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Archive for the ‘Exclusion of Evidence’ Category

Case Blurb: Asher Assocs LLC; Role of Intent in Assessing Sanctions

Posted by rjbiii on July 12, 2009

Common sense suggests that a failure to produce or preserve relevant evidence may involve conduct that falls “along a continuum of fault — ranging from innocence through the degrees of negligence to intentionality.”

In Aramburu v. Boeing Co., 112 F.3d 1398, 1407 (10th Cir. 1997), the Tenth Circuit held that “the bad faith destruction of a document relevant to proof of an issue at trial gives rise to an inference that production of the document would have been unfavorable to the party responsible for its destruction.” In the same decision, the Tenth Circuit further reasoned that no adverse inference should arise where the destruction of a document resulted from mere negligence, because only bad faith would support an “inference of consciousness of a weak case.” FN11.

FN11: “‘Bad faith’ is the antithesis of good faith and has been defined in the cases to be when a thing is done dishonestly and not merely negligently. It is also defined as that which imports a dishonest purpose and implies wrongdoing or some motive of self-interest.” Of course, in cases where an adverse inference instruction is neither requested nor appropriate, the Tenth Circuit has held that a finding of bad faith is not required to impose non-dispositive sanctions, such as excluding evidence.

Asher Assocs., LLC v. Baker Hughes Oilfield Operations, Inc., 2009 U.S. Dist. LEXIS 40136 at *27-28 (D. Colo. May 12, 2009)(internal citations removed).

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Posted in 10th Circuit, Adverse Inference, Bad Faith, Case Blurbs, D. Colo., Data Retention Practices, Duty to Preserve, Exclusion of Evidence, Good Faith, Magistrate Judge Craig B. Schafer, Sanctions, Spoliation | Leave a Comment »

Imwinkelried 11 Step method to authenticating computer records to the court

Posted by rjbiii on September 13, 2007

11 Steps to Authenticating Computer Records

Professor Imwinkelried perceives electronic records as a form of scientific evidence and discerns an eleven-step foundation for computer records:

“1. The business uses a computer.

2. The computer is reliable.

3. The business has developed a procedure for inserting data into the computer.

4. The procedure has built-in safeguards to ensure accuracy and identify errors.

5. The business keeps the computer in a good state of repair.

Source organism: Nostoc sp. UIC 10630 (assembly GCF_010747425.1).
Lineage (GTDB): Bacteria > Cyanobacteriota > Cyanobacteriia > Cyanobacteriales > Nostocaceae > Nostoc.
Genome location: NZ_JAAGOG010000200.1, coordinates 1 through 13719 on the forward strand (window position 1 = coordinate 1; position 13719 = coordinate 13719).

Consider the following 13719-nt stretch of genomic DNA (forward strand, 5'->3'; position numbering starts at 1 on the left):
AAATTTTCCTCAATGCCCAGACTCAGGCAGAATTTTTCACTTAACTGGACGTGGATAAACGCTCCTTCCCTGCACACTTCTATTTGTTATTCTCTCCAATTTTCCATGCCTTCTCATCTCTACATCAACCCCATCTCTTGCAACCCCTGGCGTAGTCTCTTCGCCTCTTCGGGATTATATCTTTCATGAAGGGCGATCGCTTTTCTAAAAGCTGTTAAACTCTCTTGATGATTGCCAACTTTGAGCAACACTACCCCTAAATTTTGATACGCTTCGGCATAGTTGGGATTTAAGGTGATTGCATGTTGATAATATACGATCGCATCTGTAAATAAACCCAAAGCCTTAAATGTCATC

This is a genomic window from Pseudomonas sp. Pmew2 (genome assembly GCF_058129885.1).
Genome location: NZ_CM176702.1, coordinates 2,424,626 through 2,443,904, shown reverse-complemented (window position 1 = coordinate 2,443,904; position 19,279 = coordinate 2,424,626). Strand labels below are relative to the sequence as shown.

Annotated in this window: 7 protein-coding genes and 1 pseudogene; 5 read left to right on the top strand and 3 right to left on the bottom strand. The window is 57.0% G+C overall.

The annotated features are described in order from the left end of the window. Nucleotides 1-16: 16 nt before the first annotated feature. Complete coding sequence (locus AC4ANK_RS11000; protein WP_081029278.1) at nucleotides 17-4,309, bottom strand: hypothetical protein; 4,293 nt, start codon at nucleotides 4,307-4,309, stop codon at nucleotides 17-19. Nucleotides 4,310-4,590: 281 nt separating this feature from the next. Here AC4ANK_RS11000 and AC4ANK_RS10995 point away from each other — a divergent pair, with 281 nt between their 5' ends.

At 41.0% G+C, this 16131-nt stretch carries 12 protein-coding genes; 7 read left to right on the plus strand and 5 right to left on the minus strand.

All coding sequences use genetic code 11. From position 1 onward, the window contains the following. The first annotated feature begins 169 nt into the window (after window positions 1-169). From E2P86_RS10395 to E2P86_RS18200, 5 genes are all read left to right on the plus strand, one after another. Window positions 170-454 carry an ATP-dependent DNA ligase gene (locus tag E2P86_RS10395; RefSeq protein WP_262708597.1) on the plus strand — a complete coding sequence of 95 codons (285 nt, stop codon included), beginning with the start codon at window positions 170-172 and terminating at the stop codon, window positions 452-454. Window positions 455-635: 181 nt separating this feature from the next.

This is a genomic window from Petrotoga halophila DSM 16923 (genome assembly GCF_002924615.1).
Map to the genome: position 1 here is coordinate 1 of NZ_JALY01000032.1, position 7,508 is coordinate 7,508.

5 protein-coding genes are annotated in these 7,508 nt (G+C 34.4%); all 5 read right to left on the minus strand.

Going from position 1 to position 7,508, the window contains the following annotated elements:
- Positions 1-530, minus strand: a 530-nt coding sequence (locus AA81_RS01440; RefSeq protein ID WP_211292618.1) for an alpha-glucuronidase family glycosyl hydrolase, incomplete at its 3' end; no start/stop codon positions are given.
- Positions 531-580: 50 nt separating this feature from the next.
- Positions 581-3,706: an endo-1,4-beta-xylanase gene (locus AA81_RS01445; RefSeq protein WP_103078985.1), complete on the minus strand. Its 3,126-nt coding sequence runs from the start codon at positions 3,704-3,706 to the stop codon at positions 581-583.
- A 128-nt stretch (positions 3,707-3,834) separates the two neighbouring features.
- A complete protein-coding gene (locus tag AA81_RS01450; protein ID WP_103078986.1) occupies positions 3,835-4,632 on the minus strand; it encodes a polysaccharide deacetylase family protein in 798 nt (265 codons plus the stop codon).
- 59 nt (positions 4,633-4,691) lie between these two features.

6. The witness had the computer readout certain data.

7. The witness used the proper procedures to obtain the readout.

8. The computer was in working order at the time the witness obtained the readout.

9. The witness recognizes the exhibit as the readout.

10. The witness explains how he or she recognizes the readout.

11. If the readout contains strange symbols or terms, the witness explains the meaning of the symbols or terms for the trier of fact.”

As the foregoing cases illustrate, there is a wide disparity between the most lenient positions courts have taken in accepting electronic records as authentic and the most demanding requirements that have been imposed. Further, it would not be surprising to find that, to date, more courts have tended towards the lenient rather than the demanding approach. However, it also is plain that commentators and courts increasingly recognize the special characteristics of electronically stored records, and there appears to be a growing awareness, as expressed in the Manual for Complex Litigation, that courts “should … consider the accuracy and reliability of computerized evidence” in ruling on its admissibility. Lawyers can expect to encounter judges in both camps, and in the absence of controlling precedent in the court where an action is pending setting forth the foundational requirements for computer records, there is uncertainty about which approach will be required. Further, although “it may be better to be lucky than good,” as the saying goes, counsel would be wise not to test their luck unnecessarily. If it is critical to the success of your case to admit into evidence computer stored records, it would be prudent to plan to authenticate the record by the most rigorous standard that may be applied. If less is required, then luck was with you.

Lorraine v. Markel Am. Ins. Co., 241 F.R.D. 534, 558-59 (D. Md. 2007) (citing In re Vee Vinhee, 336 B.R. 437 (Bkrptcy, 9th Cir. 2005); Edward Imwinkelried, EVIDENTIARY FOUNDATIONS, § 4.03[2]).

Posted in 3d Circuit, Authentication, D. Md., Exclusion of Evidence | Leave a Comment »

Case Blurb: Alcoa; Adverse Inference, exclusion are drastic measures

Posted by rjbiii on August 29, 2007

In exercising its discretion, a court may exclude the spoiled evidence or allow the jury to infer that the party spoiled the evidence b/c the evidence was unfavorable to the party’s case. However, these sanctions are considered drastic, and courts generally try to avoid imposing them when lesser sanctions are available. Consolidated Aluminum Corp. v. Alcoa, Inc., 2006 WL 2583308 (M.D.La) (citing Morris v. Union Pacific R. R., 373 F.3d 896, 900 (8th Cir.2004)).

Posted in 5th Circuit, Case Blurbs, Exclusion of Evidence, M.D. La., Magistrate Judge Christine Noland, Sanctions, Spoliation | Leave a Comment »